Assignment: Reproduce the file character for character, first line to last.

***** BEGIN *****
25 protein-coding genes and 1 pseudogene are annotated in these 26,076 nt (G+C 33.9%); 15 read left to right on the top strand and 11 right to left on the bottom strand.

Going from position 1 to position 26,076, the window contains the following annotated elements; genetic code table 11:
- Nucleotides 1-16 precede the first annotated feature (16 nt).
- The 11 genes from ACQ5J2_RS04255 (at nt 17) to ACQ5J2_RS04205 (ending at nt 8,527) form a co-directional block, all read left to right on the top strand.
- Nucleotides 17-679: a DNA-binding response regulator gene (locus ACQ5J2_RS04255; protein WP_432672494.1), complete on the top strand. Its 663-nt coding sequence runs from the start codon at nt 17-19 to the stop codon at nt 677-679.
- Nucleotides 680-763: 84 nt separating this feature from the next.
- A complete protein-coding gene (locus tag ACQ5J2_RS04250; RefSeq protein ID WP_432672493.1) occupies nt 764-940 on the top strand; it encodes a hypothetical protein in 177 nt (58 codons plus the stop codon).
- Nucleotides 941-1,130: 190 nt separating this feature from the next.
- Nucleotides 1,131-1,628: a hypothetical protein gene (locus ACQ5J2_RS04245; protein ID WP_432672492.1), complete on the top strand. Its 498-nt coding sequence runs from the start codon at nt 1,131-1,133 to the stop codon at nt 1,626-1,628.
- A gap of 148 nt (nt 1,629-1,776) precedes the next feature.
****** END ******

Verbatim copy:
25 protein-coding genes and 1 pseudogene are annotated in these 26,076 nt (G+C 33.9%); 15 read left to right on the top strand and 11 right to left on the bottom strand.

Going from position 1 to position 26,076, the window contains the following annotated elements; genetic code table 11:
- Nucleotides 1-16 precede the first annotated feature (16 nt).
- The 11 genes from ACQ5J2_RS04255 (at nt 17) to ACQ5J2_RS04205 (ending at nt 8,527) form a co-directional block, all read left to right on the top strand.
- Nucleotides 17-679: a DNA-binding response regulator gene (locus ACQ5J2_RS04255; protein WP_432672494.1), complete on the top strand. Its 663-nt coding sequence runs from the start codon at nt 17-19 to the stop codon at nt 677-679.
- Nucleotides 680-763: 84 nt separating this feature from the next.
- A complete protein-coding gene (locus tag ACQ5J2_RS04250; RefSeq protein ID WP_432672493.1) occupies nt 764-940 on the top strand; it encodes a hypothetical protein in 177 nt (58 codons plus the stop codon).
- Nucleotides 941-1,130: 190 nt separating this feature from the next.
- Nucleotides 1,131-1,628: a hypothetical protein gene (locus ACQ5J2_RS04245; protein ID WP_432672492.1), complete on the top strand. Its 498-nt coding sequence runs from the start codon at nt 1,131-1,133 to the stop codon at nt 1,626-1,628.
- A gap of 148 nt (nt 1,629-1,776) precedes the next feature.